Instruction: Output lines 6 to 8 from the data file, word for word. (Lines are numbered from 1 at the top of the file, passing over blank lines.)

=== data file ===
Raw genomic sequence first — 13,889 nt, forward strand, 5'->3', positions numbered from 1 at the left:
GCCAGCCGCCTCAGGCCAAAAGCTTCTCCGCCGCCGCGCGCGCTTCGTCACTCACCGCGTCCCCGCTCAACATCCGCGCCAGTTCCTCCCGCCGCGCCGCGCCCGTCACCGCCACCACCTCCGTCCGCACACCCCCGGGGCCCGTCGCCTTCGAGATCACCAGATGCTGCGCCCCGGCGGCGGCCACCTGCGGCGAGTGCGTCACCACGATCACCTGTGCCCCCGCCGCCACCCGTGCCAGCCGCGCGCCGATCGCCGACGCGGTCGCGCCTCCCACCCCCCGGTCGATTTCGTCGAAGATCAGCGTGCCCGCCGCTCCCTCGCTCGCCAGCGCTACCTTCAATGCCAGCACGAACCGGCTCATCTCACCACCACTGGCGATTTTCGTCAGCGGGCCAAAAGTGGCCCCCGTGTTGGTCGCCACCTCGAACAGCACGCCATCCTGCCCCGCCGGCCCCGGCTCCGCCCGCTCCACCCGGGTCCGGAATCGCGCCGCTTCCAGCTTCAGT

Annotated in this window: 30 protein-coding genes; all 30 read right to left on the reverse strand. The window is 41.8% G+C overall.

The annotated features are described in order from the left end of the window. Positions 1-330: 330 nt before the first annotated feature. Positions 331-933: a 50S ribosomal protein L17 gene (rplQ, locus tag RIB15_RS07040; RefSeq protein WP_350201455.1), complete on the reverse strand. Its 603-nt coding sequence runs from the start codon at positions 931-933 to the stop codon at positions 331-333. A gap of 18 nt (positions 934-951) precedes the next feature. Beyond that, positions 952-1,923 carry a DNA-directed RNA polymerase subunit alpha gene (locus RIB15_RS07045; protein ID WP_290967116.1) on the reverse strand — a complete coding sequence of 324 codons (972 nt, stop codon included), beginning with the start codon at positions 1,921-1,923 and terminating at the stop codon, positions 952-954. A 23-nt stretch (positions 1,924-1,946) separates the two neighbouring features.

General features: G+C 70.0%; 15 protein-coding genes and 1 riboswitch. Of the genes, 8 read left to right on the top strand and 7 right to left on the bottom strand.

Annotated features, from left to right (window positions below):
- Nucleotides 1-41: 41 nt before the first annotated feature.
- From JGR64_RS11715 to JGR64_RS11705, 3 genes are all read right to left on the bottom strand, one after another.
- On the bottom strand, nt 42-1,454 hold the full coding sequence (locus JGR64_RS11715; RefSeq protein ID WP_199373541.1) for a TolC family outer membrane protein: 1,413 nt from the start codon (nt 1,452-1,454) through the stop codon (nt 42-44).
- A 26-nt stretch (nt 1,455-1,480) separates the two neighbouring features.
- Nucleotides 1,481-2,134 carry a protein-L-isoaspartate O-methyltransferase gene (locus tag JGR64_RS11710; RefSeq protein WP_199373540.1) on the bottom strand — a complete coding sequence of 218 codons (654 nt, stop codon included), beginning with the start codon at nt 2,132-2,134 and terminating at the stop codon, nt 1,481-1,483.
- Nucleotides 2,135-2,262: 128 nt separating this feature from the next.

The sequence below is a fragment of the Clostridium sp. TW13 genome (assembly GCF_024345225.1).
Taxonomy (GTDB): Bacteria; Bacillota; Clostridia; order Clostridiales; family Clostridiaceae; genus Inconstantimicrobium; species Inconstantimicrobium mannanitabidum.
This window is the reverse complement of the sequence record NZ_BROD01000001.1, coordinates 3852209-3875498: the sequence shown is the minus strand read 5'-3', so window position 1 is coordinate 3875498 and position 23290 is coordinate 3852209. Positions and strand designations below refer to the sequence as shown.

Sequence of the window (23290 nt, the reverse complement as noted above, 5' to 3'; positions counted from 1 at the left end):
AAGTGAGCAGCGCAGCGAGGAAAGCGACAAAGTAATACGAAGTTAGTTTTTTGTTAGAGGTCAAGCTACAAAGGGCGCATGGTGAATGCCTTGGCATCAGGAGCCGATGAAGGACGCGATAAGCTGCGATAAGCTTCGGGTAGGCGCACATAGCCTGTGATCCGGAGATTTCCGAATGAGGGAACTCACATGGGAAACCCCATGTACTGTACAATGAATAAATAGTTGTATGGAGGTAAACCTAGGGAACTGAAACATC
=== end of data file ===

Annotated features, from left to right (window positions below):
- Nucleotides 1-41: 41 nt before the first annotated feature.
- From JGR64_RS11715 to JGR64_RS11705, 3 genes are all read right to left on the bottom strand, one after another.